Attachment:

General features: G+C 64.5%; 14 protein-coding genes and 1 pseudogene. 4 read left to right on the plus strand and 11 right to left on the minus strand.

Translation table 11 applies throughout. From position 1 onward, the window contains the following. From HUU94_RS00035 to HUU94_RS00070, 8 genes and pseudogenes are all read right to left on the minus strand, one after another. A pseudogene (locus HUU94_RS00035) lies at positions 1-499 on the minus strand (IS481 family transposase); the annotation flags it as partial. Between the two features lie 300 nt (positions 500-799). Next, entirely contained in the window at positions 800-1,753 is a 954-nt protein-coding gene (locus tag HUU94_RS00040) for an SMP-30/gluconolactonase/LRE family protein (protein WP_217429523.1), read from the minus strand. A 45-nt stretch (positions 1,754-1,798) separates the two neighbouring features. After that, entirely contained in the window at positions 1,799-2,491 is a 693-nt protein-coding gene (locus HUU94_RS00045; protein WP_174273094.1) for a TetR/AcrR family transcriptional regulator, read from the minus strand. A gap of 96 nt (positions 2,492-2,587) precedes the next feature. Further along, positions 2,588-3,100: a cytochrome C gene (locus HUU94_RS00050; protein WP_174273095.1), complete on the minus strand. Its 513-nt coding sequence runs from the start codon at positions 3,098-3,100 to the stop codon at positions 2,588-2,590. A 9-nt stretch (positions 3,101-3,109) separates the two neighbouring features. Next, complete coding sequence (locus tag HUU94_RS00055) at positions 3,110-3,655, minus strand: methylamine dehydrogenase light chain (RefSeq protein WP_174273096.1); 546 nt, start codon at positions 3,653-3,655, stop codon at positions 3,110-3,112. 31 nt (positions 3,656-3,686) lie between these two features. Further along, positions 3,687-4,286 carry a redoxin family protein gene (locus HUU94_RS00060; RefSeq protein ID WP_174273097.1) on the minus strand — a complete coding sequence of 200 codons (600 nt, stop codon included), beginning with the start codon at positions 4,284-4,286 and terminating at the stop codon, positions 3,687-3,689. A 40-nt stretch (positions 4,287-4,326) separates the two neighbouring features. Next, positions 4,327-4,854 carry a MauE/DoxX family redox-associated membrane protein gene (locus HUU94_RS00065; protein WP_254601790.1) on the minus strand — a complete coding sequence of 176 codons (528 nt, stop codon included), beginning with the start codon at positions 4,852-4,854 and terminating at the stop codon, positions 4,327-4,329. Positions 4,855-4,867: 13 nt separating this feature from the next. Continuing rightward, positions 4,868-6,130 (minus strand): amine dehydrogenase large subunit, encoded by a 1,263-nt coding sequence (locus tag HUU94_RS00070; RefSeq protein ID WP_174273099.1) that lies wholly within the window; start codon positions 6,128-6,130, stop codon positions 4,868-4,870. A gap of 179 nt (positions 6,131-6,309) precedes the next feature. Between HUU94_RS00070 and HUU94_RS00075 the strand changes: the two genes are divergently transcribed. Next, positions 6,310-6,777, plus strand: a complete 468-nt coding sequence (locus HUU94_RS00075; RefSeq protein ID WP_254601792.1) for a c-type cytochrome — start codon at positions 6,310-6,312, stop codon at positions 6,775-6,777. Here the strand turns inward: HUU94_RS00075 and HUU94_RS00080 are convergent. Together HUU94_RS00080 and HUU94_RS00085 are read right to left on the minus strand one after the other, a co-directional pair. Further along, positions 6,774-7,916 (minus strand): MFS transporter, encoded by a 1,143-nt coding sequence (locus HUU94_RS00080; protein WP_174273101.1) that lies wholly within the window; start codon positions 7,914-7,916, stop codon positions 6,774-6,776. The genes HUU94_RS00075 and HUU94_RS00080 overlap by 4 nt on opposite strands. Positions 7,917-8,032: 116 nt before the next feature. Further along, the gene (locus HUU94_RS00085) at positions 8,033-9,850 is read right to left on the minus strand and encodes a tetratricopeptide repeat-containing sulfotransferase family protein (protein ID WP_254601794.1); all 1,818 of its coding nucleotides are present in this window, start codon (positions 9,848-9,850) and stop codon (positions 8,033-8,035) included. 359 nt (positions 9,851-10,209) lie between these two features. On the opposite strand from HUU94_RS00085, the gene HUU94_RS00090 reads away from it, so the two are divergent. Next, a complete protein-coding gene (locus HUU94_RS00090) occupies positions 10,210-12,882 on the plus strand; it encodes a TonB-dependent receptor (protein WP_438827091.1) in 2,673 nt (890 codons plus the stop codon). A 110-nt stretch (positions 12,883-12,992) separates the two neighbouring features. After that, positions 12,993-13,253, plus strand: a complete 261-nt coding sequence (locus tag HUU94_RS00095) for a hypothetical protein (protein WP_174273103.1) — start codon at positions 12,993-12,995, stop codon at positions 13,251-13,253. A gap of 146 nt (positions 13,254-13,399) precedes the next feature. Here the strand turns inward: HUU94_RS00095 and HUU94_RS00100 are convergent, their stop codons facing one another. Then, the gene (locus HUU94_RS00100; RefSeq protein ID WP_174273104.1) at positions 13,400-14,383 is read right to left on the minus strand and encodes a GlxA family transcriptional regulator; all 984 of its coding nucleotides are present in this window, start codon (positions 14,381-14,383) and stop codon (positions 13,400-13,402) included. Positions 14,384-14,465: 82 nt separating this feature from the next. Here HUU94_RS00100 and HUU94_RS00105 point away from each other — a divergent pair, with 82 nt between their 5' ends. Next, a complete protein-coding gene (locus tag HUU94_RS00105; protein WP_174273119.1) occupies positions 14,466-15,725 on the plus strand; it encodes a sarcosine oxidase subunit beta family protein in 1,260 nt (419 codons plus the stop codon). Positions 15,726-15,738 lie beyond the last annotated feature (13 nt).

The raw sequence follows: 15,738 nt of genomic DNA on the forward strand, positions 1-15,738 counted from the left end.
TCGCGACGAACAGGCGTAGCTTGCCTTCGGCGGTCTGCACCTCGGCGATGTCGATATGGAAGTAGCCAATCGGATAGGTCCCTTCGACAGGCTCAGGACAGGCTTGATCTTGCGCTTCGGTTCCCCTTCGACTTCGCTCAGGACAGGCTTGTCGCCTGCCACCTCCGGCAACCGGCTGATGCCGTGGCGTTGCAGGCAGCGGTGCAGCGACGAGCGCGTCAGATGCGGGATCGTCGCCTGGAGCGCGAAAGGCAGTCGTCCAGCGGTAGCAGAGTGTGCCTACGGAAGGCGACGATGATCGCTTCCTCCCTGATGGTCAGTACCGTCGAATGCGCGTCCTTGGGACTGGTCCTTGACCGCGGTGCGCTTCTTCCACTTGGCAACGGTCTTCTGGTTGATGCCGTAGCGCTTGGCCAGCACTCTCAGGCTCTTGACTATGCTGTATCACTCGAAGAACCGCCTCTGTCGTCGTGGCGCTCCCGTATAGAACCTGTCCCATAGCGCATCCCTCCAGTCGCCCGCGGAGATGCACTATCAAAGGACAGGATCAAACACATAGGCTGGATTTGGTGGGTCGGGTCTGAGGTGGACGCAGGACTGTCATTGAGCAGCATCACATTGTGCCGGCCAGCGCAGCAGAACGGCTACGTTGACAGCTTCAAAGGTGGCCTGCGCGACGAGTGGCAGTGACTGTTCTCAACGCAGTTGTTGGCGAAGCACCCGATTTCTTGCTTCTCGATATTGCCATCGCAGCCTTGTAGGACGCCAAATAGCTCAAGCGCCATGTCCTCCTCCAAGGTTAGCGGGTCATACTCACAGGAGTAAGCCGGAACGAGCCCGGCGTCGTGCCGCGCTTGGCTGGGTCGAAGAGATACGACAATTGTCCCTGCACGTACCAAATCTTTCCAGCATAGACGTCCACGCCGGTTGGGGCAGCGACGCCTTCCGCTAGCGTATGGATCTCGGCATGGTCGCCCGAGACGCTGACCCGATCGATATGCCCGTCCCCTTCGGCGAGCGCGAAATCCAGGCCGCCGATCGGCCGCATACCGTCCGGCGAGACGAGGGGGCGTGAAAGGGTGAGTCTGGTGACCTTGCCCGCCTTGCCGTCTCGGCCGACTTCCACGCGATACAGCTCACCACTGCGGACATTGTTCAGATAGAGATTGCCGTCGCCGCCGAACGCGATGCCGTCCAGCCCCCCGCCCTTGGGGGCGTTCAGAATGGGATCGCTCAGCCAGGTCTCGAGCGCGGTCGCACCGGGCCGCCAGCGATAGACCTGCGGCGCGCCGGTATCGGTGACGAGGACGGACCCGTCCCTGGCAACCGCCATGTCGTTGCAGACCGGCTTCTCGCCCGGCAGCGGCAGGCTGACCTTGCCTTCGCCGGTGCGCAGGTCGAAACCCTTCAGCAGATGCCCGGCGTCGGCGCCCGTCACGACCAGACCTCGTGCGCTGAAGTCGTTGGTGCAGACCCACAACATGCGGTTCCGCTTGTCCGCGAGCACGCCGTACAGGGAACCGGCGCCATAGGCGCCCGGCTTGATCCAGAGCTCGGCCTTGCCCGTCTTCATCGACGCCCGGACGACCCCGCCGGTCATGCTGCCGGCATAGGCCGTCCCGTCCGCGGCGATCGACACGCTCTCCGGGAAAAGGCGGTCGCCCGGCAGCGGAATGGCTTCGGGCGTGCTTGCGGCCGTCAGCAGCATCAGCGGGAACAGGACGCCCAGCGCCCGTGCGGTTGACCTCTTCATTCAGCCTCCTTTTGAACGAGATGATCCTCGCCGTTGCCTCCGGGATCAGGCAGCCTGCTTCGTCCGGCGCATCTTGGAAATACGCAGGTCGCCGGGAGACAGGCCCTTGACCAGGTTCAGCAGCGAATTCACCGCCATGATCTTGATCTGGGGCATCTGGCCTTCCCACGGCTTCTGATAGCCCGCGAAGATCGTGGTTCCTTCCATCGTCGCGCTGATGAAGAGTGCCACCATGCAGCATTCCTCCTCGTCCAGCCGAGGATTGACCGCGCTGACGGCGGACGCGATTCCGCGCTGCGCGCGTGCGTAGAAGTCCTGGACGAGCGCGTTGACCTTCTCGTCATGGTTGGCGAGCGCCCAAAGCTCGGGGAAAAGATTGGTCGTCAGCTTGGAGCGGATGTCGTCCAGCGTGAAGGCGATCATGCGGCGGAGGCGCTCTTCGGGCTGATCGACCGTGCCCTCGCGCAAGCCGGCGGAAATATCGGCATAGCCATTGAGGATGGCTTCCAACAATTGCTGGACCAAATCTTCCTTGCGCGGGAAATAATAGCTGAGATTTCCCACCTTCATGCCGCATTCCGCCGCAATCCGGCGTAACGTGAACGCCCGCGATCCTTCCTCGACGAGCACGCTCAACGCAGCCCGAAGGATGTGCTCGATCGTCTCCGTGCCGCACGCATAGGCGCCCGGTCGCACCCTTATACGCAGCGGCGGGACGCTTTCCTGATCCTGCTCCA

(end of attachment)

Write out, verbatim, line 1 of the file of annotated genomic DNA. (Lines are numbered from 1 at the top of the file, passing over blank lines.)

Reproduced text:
General features: G+C 64.5%; 14 protein-coding genes and 1 pseudogene. 4 read left to right on the plus strand and 11 right to left on the minus strand.